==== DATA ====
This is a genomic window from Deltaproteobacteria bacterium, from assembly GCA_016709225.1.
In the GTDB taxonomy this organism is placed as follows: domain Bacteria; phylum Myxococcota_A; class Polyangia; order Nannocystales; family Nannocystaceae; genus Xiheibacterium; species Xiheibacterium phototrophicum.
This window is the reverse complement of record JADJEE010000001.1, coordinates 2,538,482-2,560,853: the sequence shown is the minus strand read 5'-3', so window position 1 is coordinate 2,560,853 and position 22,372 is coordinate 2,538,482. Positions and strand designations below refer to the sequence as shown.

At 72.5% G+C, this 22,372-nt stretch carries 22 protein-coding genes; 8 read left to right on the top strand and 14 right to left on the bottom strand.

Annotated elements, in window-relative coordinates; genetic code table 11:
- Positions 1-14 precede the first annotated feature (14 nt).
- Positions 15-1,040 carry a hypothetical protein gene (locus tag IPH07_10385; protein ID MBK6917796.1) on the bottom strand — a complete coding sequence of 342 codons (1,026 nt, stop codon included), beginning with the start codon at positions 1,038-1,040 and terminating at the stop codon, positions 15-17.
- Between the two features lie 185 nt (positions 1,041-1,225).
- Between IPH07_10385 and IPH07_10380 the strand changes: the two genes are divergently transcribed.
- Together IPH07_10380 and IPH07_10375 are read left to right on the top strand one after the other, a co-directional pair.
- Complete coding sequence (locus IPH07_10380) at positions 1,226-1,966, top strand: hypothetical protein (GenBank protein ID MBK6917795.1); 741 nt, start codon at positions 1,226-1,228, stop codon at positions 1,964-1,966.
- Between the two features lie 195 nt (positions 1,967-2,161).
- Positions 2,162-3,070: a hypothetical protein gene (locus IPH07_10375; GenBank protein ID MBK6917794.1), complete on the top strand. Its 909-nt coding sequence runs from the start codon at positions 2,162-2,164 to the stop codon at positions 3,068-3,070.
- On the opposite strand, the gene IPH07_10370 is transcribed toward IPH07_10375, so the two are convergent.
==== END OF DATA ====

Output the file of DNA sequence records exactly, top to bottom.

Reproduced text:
This is a genomic window from Deltaproteobacteria bacterium, from assembly GCA_016709225.1.
In the GTDB taxonomy this organism is placed as follows: domain Bacteria; phylum Myxococcota_A; class Polyangia; order Nannocystales; family Nannocystaceae; genus Xiheibacterium; species Xiheibacterium phototrophicum.
This window is the reverse complement of record JADJEE010000001.1, coordinates 2,538,482-2,560,853: the sequence shown is the minus strand read 5'-3', so window position 1 is coordinate 2,560,853 and position 22,372 is coordinate 2,538,482. Positions and strand designations below refer to the sequence as shown.

At 72.5% G+C, this 22,372-nt stretch carries 22 protein-coding genes; 8 read left to right on the top strand and 14 right to left on the bottom strand.

Annotated elements, in window-relative coordinates; genetic code table 11:
- Positions 1-14 precede the first annotated feature (14 nt).
- Positions 15-1,040 carry a hypothetical protein gene (locus tag IPH07_10385; protein ID MBK6917796.1) on the bottom strand — a complete coding sequence of 342 codons (1,026 nt, stop codon included), beginning with the start codon at positions 1,038-1,040 and terminating at the stop codon, positions 15-17.
- Between the two features lie 185 nt (positions 1,041-1,225).
- Between IPH07_10385 and IPH07_10380 the strand changes: the two genes are divergently transcribed.
- Together IPH07_10380 and IPH07_10375 are read left to right on the top strand one after the other, a co-directional pair.
- Complete coding sequence (locus IPH07_10380) at positions 1,226-1,966, top strand: hypothetical protein (GenBank protein ID MBK6917795.1); 741 nt, start codon at positions 1,226-1,228, stop codon at positions 1,964-1,966.
- Between the two features lie 195 nt (positions 1,967-2,161).
- Positions 2,162-3,070: a hypothetical protein gene (locus IPH07_10375; GenBank protein ID MBK6917794.1), complete on the top strand. Its 909-nt coding sequence runs from the start codon at positions 2,162-2,164 to the stop codon at positions 3,068-3,070.
- On the opposite strand, the gene IPH07_10370 is transcribed toward IPH07_10375, so the two are convergent.